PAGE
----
The uprisings in throughout the Middle East and Europe have demonstrated the power of the internet and social networking sites as tools for organizing against the state. It is because of their efficacy that these information sharing technologies have been suppressed by entrenched powers.
But does the cloud of internet censorship offer a silver lining?
Focusing on the CLOUD, G. Greenwald notes how the powers-that-be are making moves to seize control and snuff out the potential of these tools to disrupt the prevailing social order. The censorship for which the West has “long righteously denounced China” and “vocally condemned Arab regimes” is steadily being adopted in the U.S. and Europe as a knee-jerk response to any challenge to and hint of social upheaval or mass action.
After the riots in London, for example, “the instant reaction of Prime Minister David Cameron was a scheme to force telecoms to allow his government the power to limit the use of Internet and social networking sites.” This, in conjunction with an campaign to lock people up for “inciting disorder” on facebook — these two guys were given four year sentences.
And more recently in San Fransisco, during a protest of yet another subway station killing at the hands of the out-of-control BART cops, “city officials shut down underground cell phone service entirely for hours“.
These episodes take place in an environment of aggressive prosecutions against all type of free-information activists such as Wikileaks, Bradley Manning, Anonymous, Aaron Swartz and others. At the same time, legislators are proposing bills to make it easier for the government to spy on the online activities of its citizens. (See also this.)
But at least one target of this cloud of censorship likes to stress its SILVER LINING. In an interview I posted about recently between the Wikileaks founder and philosopher Slavoj Zizek, Assange pointed out that although the sudden rise of such “McCarthyist hysteria” is worrying, nevertheless such official responses and attempts at censorship are in fact a “positive sign”:
Power that is completely unaccountable is silent. You know when you walk past a group of ants and you accidentally crush a few? You do not turn to the others and say “stop complaining” or I’ll put a drone strike on your head — you completely ignore them.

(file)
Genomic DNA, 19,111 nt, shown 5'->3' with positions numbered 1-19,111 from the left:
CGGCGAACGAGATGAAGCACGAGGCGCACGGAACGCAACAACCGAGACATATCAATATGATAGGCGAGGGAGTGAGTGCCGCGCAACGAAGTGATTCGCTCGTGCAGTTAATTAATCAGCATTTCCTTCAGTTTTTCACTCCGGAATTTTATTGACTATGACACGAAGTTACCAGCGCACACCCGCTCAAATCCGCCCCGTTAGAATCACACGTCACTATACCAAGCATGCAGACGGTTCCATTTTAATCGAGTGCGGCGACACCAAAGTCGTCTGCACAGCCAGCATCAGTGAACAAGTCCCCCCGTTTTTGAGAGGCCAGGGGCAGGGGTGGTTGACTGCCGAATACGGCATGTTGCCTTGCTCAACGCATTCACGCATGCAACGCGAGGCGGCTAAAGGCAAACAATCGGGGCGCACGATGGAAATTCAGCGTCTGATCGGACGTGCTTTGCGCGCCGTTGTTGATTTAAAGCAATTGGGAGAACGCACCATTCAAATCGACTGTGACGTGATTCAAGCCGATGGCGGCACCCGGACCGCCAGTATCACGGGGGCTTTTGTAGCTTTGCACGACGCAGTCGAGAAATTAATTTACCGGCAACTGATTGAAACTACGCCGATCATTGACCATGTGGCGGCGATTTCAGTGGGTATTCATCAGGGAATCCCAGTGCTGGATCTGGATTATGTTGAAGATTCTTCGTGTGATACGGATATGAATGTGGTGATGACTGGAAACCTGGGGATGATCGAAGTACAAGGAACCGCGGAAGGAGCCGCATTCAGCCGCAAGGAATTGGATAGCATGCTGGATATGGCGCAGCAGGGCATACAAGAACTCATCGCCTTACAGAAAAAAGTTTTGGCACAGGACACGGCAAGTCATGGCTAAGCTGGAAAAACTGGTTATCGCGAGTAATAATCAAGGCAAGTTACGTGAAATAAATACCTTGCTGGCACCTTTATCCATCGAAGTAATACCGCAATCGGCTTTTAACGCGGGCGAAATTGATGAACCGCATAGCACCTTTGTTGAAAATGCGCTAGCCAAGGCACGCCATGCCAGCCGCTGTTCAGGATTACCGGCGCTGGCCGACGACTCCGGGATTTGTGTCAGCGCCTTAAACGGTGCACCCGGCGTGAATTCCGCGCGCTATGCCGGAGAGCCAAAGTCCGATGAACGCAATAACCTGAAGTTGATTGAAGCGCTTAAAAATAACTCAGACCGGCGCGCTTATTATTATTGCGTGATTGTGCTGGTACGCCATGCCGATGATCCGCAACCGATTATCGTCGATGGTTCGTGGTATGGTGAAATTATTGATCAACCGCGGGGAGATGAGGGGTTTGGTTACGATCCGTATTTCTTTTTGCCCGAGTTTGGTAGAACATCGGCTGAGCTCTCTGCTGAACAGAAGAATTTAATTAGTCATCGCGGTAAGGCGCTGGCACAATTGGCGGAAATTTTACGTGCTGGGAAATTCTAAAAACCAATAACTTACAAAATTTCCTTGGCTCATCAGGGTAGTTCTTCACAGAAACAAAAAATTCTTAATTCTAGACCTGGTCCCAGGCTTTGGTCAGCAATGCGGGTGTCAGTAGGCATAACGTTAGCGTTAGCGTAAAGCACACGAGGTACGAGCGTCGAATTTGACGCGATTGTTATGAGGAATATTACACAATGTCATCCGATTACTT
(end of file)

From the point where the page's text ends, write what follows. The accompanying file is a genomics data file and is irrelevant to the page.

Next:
And that is what happens to power that is in a very dominant position. It does not even bother to respond — it doesn’t flinch for an instant. And yet we saw all these figures in the United States coming out and speaking very aggressively…
We should always see censorship, actually, as a very positive sign. And the attempts toward censorship as a sign that the society is not yet completely sewn up, not yet completely fiscalised, but still has some political dimension to it, i.e. what people believe and think and feel and the words that they listen to actually matter. Because in some areas it doesn’t matter. And in the United States, actually, most of the time, it doesn’t matter what you say. We managed to speak and give information at such volume and at such intensity that people actually were forced to respond. It is rare that they are forced to respond. So I think this is one of the first positive symptoms I’ve seen from the United States in a while. That actually if you speak at this level, the cage can be rattled a bit, and people can be forced to respond.
In China, the censorship is much more aggressive, which to me is a very hopeful symptom of China, that it is still a political society even though it is fiscalizing, even though everything is being sewn up in contractual relationships and banking relationships as time has gone by. At the moment, the Chinese government and Public Security Bureau are actually scared of what people think.